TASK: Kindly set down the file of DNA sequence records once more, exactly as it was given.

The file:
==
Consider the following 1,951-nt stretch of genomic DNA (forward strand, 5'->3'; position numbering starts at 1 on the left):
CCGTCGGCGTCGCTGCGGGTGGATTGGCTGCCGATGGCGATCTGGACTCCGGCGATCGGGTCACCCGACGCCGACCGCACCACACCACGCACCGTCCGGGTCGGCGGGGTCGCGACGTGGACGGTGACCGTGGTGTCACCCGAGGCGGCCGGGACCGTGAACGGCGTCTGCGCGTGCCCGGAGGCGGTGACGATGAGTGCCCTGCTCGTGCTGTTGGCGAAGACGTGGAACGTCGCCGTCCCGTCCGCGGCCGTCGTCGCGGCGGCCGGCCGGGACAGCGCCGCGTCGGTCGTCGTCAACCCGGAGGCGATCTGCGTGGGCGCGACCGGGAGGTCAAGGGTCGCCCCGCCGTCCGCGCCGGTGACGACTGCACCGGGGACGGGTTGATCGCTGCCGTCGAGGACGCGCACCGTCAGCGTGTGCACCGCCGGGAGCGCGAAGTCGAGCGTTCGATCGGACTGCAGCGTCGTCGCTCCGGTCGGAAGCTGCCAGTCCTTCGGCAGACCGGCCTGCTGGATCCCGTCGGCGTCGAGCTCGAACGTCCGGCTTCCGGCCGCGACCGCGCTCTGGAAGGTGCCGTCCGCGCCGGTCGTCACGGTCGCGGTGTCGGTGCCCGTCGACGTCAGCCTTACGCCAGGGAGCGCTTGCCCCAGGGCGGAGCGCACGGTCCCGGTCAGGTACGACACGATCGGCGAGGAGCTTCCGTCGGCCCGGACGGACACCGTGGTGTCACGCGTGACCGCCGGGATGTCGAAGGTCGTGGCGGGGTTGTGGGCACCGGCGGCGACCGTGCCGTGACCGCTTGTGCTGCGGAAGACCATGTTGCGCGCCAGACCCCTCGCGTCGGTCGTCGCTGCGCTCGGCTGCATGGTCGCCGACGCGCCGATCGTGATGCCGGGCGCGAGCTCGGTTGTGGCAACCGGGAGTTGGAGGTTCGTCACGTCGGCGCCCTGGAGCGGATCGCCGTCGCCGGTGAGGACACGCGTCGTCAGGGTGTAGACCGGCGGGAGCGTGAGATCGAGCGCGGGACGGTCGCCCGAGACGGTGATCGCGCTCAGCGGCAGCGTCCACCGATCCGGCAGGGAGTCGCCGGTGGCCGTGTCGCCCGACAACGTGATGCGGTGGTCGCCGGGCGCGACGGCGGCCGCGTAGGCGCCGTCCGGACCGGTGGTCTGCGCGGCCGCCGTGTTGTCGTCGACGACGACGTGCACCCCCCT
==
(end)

Consider the following 1,951-nt stretch of genomic DNA (forward strand, 5'->3'; position numbering starts at 1 on the left):
CCGTCGGCGTCGCTGCGGGTGGATTGGCTGCCGATGGCGATCTGGACTCCGGCGATCGGGTCACCCGACGCCGACCGCACCACACCACGCACCGTCCGGGTCGGCGGGGTCGCGACGTGGACGGTGACCGTGGTGTCACCCGAGGCGGCCGGGACCGTGAACGGCGTCTGCGCGTGCCCGGAGGCGGTGACGATGAGTGCCCTGCTCGTGCTGTTGGCGAAGACGTGGAACGTCGCCGTCCCGTCCGCGGCCGTCGTCGCGGCGGCCGGCCGGGACAGCGCCGCGTCGGTCGTCGTCAACCCGGAGGCGATCTGCGTGGGCGCGACCGGGAGGTCAAGGGTCGCCCCGCCGTCCGCGCCGGTGACGACTGCACCGGGGACGGGTTGATCGCTGCCGTCGAGGACGCGCACCGTCAGCGTGTGCACCGCCGGGAGCGCGAAGTCGAGCGTTCGATCGGACTGCAGCGTCGTCGCTCCGGTCGGAAGCTGCCAGTCCTTCGGCAGACCGGCCTGCTGGATCCCGTCGGCGTCGAGCTCGAACGTCCGGCTTCCGGCCGCGACCGCGCTCTGGAAGGTGCCGTCCGCGCCGGTCGTCACGGTCGCGGTGTCGGTGCCCGTCGACGTCAGCCTTACGCCAGGGAGCGCTTGCCCCAGGGCGGAGCGCACGGTCCCGGTCAGGTACGACACGATCGGCGAGGAGCTTCCGTCGGCCCGGACGGACACCGTGGTGTCACGCGTGACCGCCGGGATGTCGAAGGTCGTGGCGGGGTTGTGGGCACCGGCGGCGACCGTGCCGTGACCGCTTGTGCTGCGGAAGACCATGTTGCGCGCCAGACCCCTCGCGTCGGTCGTCGCTGCGCTCGGCTGCATGGTCGCCGACGCGCCGATCGTGATGCCGGGCGCGAGCTCGGTTGTGGCAACCGGGAGTTGGAGGTTCGTCACGTCGGCGCCCTGGAGCGGATCGCCGTCGCCGGTGAGGACACGCGTCGTCAGGGTGTAGACCGGCGGGAGCGTGAGATCGAGCGCGGGACGGTCGCCCGAGACGGTGATCGCGCTCAGCGGCAGCGTCCACCGATCCGGCAGGGAGTCGCCGGTGGCCGTGTCGCCCGACAACGTGATGCGGTGGTCGCCGGGCGCGACGGCGGCCGCGTAGGCGCCGTCCGGACCGGTGGTCTGCGCGGCCGCCGTGTTGTCGTCGACGACGACGTGCACCCCCCT